Labor is the biggest single cost for hospitality institutions, yet many hotel and tourism industry employers are facing an industry-wide shortage of qualified employees. Travel and tourism may be up as global levels of wealth increase, but there are fewer qualified hospitality workers across the entire industry - from casinos and cruise ships to restaurants and hotels.
So what skills are current employees missing and how can hospitality students gain the right set of skills to plug the skills gap and save the industry in the future?
What caused the hospitality industry labor shortage?
Several different factors converge to create a labor shortage in the hospitality industry. Here are some of the most prominent:
- Wages: employees in roles that traditionally pay low or have tipped wages, such as the restaurant segment of the industry, tend to leave jobs at higher rates than employees in other sectors because wages are low.
- Burn-out: Younger workers are more aware of work-life balance and mental well-being and are searching for careers that pose less demand on them physically and mentally.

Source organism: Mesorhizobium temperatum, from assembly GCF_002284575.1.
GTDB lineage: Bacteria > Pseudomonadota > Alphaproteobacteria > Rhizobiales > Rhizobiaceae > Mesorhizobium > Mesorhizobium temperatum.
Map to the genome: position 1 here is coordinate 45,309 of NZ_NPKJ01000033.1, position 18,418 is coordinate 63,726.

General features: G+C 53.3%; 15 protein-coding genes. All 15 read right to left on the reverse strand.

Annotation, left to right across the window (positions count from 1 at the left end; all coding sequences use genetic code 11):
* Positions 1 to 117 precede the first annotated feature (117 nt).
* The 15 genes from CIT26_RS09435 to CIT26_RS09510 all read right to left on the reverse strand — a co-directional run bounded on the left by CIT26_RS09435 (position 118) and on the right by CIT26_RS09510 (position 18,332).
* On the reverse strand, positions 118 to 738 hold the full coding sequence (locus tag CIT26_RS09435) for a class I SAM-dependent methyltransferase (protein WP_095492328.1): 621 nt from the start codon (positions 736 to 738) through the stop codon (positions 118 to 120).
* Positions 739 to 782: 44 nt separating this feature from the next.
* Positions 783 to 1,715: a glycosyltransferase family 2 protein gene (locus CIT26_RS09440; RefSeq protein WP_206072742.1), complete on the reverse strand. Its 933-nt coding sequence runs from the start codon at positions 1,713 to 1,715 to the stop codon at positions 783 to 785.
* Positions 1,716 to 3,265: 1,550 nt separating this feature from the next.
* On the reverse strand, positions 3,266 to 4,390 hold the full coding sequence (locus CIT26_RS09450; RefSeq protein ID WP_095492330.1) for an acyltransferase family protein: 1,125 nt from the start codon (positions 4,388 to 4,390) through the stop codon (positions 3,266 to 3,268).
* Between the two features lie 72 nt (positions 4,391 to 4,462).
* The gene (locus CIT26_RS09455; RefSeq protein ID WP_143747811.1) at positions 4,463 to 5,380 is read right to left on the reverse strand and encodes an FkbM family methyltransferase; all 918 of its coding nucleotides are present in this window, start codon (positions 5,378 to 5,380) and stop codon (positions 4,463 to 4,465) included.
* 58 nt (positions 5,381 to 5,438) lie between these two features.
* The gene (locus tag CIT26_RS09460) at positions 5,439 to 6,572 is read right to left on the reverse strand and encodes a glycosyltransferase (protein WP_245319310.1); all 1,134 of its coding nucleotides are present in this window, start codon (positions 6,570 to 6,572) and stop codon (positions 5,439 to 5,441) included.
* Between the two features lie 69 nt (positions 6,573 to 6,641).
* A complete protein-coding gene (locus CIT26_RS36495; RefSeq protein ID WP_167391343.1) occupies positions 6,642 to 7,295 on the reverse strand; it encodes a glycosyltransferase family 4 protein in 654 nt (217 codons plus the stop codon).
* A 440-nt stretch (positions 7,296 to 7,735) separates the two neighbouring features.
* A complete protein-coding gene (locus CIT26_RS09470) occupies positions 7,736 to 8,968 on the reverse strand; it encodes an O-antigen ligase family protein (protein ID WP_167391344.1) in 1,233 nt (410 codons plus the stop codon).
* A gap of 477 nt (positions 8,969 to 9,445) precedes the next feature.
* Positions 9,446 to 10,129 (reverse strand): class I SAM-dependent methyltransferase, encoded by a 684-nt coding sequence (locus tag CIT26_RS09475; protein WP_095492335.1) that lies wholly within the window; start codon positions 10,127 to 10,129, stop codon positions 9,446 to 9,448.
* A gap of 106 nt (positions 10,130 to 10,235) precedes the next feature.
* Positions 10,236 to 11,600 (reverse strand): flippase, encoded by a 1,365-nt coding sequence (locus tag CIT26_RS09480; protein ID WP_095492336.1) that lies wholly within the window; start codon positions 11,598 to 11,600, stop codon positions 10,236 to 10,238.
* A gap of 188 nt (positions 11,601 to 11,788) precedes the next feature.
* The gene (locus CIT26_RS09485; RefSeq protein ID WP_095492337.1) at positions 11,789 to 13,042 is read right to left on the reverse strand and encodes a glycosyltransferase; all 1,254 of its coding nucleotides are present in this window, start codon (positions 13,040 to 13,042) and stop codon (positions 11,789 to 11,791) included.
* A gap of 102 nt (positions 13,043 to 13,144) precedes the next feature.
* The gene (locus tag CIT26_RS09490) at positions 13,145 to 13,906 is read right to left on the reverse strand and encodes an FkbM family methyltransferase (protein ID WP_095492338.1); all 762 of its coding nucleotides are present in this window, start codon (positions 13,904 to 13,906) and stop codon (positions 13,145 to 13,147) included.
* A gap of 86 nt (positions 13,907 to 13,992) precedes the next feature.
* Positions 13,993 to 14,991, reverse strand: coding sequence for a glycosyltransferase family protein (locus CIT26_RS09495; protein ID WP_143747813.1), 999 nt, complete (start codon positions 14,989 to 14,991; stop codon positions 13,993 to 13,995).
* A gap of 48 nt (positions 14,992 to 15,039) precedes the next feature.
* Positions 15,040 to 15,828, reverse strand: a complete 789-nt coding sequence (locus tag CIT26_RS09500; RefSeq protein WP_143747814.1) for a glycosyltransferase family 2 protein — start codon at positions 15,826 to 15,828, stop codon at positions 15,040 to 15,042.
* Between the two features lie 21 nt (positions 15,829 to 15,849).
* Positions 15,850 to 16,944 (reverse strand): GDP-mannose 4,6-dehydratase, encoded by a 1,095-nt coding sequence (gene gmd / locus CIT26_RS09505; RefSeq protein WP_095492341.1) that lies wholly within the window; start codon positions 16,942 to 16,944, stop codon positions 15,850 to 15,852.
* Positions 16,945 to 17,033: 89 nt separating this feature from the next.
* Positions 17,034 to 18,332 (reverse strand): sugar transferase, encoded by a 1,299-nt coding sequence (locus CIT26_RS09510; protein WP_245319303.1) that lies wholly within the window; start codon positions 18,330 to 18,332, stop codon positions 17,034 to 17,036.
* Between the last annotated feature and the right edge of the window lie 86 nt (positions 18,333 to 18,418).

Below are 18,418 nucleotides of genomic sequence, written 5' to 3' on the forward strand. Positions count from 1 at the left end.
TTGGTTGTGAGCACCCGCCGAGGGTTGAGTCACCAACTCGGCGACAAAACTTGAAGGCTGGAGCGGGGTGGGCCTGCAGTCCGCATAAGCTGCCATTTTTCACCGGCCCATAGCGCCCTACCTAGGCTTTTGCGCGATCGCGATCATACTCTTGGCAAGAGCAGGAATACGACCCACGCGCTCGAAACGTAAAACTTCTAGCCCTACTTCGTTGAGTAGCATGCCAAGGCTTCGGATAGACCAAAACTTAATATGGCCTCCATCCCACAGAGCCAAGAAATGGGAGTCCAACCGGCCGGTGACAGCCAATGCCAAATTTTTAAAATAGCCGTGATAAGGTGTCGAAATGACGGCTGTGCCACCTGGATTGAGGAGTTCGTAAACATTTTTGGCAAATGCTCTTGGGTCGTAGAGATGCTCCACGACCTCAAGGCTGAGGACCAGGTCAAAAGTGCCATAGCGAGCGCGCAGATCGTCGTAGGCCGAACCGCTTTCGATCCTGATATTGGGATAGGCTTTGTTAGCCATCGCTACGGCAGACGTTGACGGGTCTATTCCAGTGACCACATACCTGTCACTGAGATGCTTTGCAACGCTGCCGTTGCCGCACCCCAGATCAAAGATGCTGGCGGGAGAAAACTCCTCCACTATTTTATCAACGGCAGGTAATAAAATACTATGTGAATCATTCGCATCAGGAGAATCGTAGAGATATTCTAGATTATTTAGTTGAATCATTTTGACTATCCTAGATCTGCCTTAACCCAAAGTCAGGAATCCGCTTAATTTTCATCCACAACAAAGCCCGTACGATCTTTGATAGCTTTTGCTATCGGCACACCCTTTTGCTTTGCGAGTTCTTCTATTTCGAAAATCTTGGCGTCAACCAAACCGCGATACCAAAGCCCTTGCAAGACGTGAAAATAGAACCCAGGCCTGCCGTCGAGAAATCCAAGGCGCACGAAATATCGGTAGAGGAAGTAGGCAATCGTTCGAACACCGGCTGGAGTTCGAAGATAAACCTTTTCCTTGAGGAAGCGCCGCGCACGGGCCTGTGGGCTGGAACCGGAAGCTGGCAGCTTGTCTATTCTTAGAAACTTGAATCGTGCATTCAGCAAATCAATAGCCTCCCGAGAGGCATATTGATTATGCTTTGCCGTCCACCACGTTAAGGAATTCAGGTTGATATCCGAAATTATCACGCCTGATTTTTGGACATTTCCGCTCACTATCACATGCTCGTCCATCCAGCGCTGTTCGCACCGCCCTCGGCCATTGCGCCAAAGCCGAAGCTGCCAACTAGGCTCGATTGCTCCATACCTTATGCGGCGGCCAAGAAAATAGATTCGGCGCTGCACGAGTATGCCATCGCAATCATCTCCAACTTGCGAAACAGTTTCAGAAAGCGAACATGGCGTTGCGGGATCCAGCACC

- Covid aftershock: when the hospitality industry sharply contracted in 2020 and subsequent years of the pandemic, many hospitality workers were let go and are scarred from that experience.
- Generational factors: as older employees who have decades' worth of experience in hospitality skills near retirement age.
- Technology: hotel employees are increasingly expected to use technology, and some workers (including older workers and those less familiar with technology) are pushed out.
How is the hospitality industry combatting the labor shortage?
When skilled workers decline in their droves, as we saw during the pandemic, hospitality businesses are forced to hire candidates who do not possess the full skillset required to do the job, resulting in the skills gap we see today.
Some hotels are turning to technology to fill the gap. Hotel culinary teams have been especially hard-hit by the skilled labor gap, so many are turning to cooking technologies that increase efficiency, such as pre-portioned, vacuum-sealed menu items. Others are scaling down the complexity or burdening existing team members with extra duties– tasking a prep cook to make bread instead of hiring a baker, for example.
Another example are so-called 'smart hotel rooms' which are reducing the burden on front desk staff by reducing guest interaction via the use of tools such as automated concierge and other in-room smart controls, giving guests more autonomy and streamlining staff tasks.
While these solutions have enabled industry players to keep up despite the labor gap, they are essentially stopgap measures. Technology can replace some amount of human labor, and workers can take on some amount of additional duties, but everything has its limit. The best solution is to equip a new generation of workers with the appropriate skills, entice them into choosing a career in the hospitality industry, and retain them with preferential working conditions.